Is the WGA reviewing a deal that studios claim is their “best & final offer”?

The latest negotiations between the Writers Guild of America (WGA) and the Alliance of Motion Picture and Television Producers (AMPTP) may finally lead to an end to the nearly five-month-long writers’ strike. After a full day of negotiations, the WGA’s lawyers are currently reviewing the studios’ “best and final offer.” More clarity regarding the deal points is expected on Sunday.

During the meeting, which was attended remotely by industry leaders such as Ted Sarandos from Netflix, Donna Langley from Universal, Bob Iger from Disney, and David Zaslav from Warner Bros Discovery, the parties seemed to have resolved their differences over artificial intelligence (AI), writing room staffing levels, and other remaining matters of contention.

In a departure from the past three days, the CEOs of major studios were not physically present at the meeting. Instead, they were contacted by California Governor Gavin Newsom to discuss the progress of the negotiations. The lawyers from both sides are currently working on finalizing the language for a three-year deal.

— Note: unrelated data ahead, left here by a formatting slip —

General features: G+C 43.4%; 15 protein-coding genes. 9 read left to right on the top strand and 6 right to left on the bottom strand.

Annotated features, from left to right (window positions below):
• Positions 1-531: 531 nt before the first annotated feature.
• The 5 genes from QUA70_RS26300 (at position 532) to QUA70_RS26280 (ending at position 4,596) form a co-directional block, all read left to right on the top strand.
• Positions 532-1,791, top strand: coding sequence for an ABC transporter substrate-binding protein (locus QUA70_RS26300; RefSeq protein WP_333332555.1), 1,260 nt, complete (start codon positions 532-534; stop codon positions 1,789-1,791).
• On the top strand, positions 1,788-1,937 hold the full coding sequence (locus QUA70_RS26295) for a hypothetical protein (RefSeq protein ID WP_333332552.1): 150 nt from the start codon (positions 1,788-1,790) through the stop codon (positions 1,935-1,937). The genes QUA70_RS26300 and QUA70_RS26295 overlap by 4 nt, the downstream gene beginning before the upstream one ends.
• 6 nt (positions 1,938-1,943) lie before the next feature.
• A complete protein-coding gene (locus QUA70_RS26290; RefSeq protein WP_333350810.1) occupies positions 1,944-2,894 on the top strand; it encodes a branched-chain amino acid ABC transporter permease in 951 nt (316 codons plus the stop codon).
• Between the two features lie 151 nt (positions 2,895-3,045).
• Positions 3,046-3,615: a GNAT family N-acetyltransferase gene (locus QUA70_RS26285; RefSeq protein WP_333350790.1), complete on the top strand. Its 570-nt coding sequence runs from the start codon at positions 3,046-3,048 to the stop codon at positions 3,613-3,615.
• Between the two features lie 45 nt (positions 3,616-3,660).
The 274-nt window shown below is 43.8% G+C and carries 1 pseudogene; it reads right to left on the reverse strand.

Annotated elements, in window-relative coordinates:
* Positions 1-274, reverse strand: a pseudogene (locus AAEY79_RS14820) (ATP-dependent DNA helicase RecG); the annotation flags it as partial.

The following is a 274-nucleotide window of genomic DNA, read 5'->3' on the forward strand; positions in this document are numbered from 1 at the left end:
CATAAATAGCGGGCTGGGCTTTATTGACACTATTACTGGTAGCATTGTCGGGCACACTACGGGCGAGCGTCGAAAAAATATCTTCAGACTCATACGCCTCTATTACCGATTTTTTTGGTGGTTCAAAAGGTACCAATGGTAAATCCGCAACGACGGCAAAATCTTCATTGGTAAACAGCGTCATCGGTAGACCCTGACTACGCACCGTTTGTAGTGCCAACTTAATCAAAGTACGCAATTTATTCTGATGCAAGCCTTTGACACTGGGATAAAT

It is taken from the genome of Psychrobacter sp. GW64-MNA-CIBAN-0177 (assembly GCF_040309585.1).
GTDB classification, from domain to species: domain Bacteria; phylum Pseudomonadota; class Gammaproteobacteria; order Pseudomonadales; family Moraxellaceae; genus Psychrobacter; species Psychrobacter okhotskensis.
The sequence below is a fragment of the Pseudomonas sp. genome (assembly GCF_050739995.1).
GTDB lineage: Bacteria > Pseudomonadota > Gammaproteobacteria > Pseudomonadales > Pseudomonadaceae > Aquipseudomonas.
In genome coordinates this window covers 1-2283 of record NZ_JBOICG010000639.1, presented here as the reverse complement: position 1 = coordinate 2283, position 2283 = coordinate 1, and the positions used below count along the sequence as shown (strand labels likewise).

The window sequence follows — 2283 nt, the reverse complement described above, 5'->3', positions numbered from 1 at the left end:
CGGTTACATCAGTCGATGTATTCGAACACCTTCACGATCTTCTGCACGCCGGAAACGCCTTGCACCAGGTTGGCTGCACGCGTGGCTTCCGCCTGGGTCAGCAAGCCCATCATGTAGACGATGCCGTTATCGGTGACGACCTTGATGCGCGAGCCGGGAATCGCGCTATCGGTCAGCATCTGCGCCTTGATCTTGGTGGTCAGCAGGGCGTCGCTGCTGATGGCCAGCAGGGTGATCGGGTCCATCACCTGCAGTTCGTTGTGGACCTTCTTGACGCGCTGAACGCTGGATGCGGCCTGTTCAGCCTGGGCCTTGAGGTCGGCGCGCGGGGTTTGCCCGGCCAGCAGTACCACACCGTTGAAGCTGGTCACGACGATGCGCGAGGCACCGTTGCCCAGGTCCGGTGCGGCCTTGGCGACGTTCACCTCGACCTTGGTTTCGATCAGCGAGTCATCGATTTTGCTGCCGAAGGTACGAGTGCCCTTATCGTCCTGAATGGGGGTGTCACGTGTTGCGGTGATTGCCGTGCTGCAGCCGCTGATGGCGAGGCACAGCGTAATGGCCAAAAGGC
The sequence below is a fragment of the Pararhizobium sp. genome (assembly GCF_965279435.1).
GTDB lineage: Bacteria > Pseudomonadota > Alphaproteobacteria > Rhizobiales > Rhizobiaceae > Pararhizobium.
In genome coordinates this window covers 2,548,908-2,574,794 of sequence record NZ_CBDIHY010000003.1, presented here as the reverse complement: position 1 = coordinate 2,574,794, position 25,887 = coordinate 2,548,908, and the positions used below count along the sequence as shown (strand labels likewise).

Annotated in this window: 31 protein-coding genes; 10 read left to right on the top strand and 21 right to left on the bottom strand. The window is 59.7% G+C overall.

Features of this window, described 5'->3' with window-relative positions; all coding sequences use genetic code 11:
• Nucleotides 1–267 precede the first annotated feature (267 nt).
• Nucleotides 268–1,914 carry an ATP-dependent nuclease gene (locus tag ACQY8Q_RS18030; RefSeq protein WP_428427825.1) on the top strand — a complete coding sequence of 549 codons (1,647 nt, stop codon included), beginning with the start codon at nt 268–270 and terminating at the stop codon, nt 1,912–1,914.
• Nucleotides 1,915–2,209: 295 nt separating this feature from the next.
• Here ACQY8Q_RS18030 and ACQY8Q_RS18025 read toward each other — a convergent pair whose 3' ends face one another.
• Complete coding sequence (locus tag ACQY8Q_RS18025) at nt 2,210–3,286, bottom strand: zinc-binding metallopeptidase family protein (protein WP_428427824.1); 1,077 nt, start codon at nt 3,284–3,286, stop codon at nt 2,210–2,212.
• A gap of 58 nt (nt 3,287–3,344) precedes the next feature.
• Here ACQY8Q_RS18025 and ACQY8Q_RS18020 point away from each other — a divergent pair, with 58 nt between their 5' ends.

According to insiders, the intention was always to reach an agreement by the weekend. If the WGA lawyers approve the AMPTP’s final offer, a tentative agreement could be reached by the end of the day, avoiding any further delay due to the Yom Kippur holiday.

Once the WGA deal is finalized and ratified by the members, the next step for the AMPTP will be negotiating with the Screen Actors Guild-American Federation of Television and Radio Artists (SAG-AFTRA), which will present its own set of challenges. SAG-AFTRA has been closely following the negotiations between the WGA and the AMPTP.

Despite some gripes about press leaks and last-minute requests by the WGA, sources reveal that the talks have not been contentious and have steadily progressed. The exact terms regarding when writers can resume their work and producers can start sending out scripts to agents are yet to be disclosed. The industry is eager to kickstart the new TV season.

The ongoing strike has had a significant impact on the entertainment industry, as seen from the weekend box office, which hit a new low in 2023 due to actors’ inability to promote their movies. One industry executive has expressed concerns about the upcoming 2024 theatrical release calendar, with possible delays and changes due to post-production and incomplete productions.

This strike is currently the longest in the WGA’s history, lasting 145 days. The previous record was set in 1988 at 154 days. SAG-AFTRA is also on its 72nd day of the strike. Economists estimate that both strikes have resulted in a $5 billion loss for the state of California.